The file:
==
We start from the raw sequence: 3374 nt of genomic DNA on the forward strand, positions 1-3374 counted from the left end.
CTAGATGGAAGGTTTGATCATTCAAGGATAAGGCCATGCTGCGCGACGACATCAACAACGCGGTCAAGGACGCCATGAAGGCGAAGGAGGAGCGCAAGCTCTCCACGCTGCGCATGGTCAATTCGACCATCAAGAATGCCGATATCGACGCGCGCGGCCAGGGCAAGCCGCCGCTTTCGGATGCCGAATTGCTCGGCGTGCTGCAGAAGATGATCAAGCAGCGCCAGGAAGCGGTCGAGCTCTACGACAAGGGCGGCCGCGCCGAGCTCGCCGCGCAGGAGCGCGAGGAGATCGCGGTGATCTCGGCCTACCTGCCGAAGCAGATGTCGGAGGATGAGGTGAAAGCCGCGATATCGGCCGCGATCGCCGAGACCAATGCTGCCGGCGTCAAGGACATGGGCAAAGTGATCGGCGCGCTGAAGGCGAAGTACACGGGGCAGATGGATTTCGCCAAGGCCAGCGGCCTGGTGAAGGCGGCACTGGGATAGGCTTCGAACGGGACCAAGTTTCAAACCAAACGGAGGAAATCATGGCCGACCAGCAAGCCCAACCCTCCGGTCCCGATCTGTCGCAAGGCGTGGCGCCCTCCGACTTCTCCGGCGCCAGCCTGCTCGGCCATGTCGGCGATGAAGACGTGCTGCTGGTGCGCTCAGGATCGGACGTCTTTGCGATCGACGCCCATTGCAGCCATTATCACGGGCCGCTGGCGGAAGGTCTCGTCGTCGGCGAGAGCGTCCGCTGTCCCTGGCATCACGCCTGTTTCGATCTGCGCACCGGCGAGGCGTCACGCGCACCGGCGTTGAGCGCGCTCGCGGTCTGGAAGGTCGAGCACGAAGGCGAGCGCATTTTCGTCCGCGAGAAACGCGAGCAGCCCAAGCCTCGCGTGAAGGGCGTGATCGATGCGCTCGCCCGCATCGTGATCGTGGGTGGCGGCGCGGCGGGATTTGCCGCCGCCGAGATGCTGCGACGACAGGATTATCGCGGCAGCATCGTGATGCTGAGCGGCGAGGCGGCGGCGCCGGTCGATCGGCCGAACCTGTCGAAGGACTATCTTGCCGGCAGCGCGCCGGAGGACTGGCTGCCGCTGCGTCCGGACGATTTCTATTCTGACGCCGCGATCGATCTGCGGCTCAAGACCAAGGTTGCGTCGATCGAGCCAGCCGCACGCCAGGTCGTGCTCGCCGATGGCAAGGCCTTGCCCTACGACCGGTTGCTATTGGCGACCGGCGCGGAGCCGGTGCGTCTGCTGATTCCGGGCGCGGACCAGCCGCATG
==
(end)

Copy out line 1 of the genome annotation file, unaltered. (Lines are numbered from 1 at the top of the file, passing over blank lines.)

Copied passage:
We start from the raw sequence: 3374 nt of genomic DNA on the forward strand, positions 1-3374 counted from the left end.